I think it got started because Alison had make a reference to bad language and Jeff claimed all her bad language knowledge comes from me. But it might have been her reference to Mr. Klee and his wife.
Mr. Klee is her Religion teacher. He married a high school Religion teacher. Alison and her school chums are convinced there's not a couple more devout than the Klees and that if the Klees ever have a child, it will be the savior incarnate.
They're probably right. But back to dinner.
We'd gotten on the subject of being drunk, somehow. Jeff had broken out a bottle of wine I'd gotten him at Christmas. It's a 2010 Napa Vally Red called, "The Prisoner" and it is fabulous. I'm a lightweight, admittedly, but I was woozy before my second or third sip. And of course we finished the bottle. So if my story tonight seems to yaw and pitch, well, let's just blame Jeff. He did, after all, open the bottle.
So Alison was explaining to us that Matthew, Mark, Luke and John weren't all apostles, and I was complaining that some man had dictated who got to be featured in the Bible and that while some of the apostles were stiffed, there was no female author anywhere within the Scripture. And, you know, that was wrong.
Somehow that led me to tell Alison about my grandfather, Laymon Bickel, who married an outstanding woman of faith -- my grandmother, Thelma. There was never a more devout woman born and he slowly came into the fold. Together they helped buiild my family church -- a Pentecostal one -- and he eventually was allowed to teach the adult Sunday School class even though he struggled with vices like cursing, smoking and occasionally drinking alcohol. He was an amazing guy. I both worshiped and feared him. My grandmother, on the other hand, I 150 percent worshiped.
She didn't reach 5-feet but she stood taller than any woman I've ever met. My dad had her faith, her patience, her balance, her grace, her beauty. Everyone came first for her. She was Job and Martha all in one package but was the best grandma ever sent to Earth. (Martha was the sister of Lazarus and Mary -- the sister who got all the work done while Martha attended to Jesus, fyi)
Anyway, one night, somewhat early in their 50+ years of marriage, My Grandpa stumbled home drunk. Drinking alcohol was a huge sin, and he'd fallen more than once. My Grandma took stock of the situation and (gasp!) made him sleep it off in the yard.
Alison thought this was hysterical.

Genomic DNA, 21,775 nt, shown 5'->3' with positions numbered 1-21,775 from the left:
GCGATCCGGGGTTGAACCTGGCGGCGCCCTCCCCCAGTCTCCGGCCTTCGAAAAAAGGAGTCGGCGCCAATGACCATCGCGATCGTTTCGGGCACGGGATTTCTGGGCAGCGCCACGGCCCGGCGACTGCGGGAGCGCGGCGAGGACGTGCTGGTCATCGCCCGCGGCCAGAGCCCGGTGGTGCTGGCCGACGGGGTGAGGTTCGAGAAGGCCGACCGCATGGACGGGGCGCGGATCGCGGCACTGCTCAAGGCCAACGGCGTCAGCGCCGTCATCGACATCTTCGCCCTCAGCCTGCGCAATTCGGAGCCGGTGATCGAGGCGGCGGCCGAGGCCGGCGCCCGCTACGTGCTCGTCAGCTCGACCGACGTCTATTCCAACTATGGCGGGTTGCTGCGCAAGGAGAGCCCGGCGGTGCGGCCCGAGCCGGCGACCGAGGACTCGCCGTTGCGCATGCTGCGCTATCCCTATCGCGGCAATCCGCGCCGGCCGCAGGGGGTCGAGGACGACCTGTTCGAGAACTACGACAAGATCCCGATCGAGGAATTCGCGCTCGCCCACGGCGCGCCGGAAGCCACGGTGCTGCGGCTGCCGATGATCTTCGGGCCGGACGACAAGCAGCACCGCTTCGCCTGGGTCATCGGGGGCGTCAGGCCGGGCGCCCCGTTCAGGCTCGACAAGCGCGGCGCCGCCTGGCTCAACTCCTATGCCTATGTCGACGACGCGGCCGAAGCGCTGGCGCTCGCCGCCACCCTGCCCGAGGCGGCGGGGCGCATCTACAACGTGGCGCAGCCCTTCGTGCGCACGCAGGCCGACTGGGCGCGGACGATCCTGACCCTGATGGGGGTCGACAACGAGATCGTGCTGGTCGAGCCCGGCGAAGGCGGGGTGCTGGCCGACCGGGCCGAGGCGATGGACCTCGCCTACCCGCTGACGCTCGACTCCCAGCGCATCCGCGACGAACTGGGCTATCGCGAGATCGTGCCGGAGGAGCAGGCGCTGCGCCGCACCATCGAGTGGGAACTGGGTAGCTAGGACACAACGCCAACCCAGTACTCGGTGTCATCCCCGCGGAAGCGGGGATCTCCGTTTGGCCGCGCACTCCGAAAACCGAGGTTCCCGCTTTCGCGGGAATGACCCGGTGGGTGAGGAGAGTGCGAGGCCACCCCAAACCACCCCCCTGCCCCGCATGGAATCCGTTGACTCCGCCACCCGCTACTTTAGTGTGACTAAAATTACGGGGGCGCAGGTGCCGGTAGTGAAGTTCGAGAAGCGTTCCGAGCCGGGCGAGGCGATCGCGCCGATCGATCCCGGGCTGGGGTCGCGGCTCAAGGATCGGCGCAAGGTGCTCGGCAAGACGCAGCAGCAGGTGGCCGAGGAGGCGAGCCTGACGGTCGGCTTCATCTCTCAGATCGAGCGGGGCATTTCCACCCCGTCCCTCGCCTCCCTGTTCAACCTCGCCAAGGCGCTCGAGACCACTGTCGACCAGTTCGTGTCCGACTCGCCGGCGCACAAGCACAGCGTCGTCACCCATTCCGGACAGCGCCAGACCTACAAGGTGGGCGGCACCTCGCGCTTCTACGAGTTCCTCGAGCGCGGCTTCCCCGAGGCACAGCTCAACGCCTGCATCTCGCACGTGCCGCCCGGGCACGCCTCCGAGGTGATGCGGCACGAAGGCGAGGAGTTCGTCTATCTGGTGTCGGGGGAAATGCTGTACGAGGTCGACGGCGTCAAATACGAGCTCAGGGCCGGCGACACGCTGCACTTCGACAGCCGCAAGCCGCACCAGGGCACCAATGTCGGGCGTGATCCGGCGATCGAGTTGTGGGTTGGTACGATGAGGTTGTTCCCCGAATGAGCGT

My grandmother, at the time, struggled with her Pentecostal prohibiliton on anything fun and her need to be a good wife. Ultimately, God won in the struggle and Grandpa woke up sober in the dew. He may or may not have given up booze. Legend has it, he always had a bottle in the basement but it was a "Don't ask, don't tell" kind of policy.
Grandma claimed later that she felt guilty about leaving the head of her household out there in the cold, but you know, God. He's like a higher power, and in the Pentecostal faith, you'd better damn well do what He says. Or there's a lot of fire and brimstone in your future. So Grandma was really doing Grandpa a good turn.
So I tell Alison that she's lucky she's learning from the catholics. When I was small, it was Pentecostal all the way. No swimming or dancing with boys in the same space; girls couldn't cut their hair; they had to wear dresses and there was no cursing, no smoking, no movies, no TV.
I tossed that TV line in there only because we once -- I swear this is true -- had a minister who said television, the Easter Bunny, Santa Claus, etc.. were all just Satan stand-ins and you couldn't have them in your life because it was getting in the way of your focus on God. He might have also been the one who threw hymnals at my brother David and me when we weren't paying close enough attention. He was in the pulpit; we were near the back row. It was a small church but he had good aim.
My brothers fed his children canned dog food and told them it was braunschweiger. That might have fueled his aim that day...
Anyway, I as I told Alison: "I was lucky. I was the youngest, so by the time I came along, my parents had relaxed about most of the hard stuff. Aunt Donna, though, she got it all. She wore dresses all the time except once in high school when she broke her leg."
Ali, totally caught up in the story, said, "That explains the big TV."
Donna has a big-ass TV in her front room.
But then, Alison turned the tables on me and set about trying to figure out how to get her father hammered so we could leave him in the front yard to sleep it off.
He was not amused.
"Between the two of us," he argued, "which parent is more likely to get hammered?"
God love her, she's totally thinking it's him. I told her that he was on to her, though, and we'd have to find a way to both get him hammered AND lure him into the front yard.
So the next thing I know, she's hauling up a block of fireworks from the basement.
"Hey Da-ad," she calls....
I love that girl.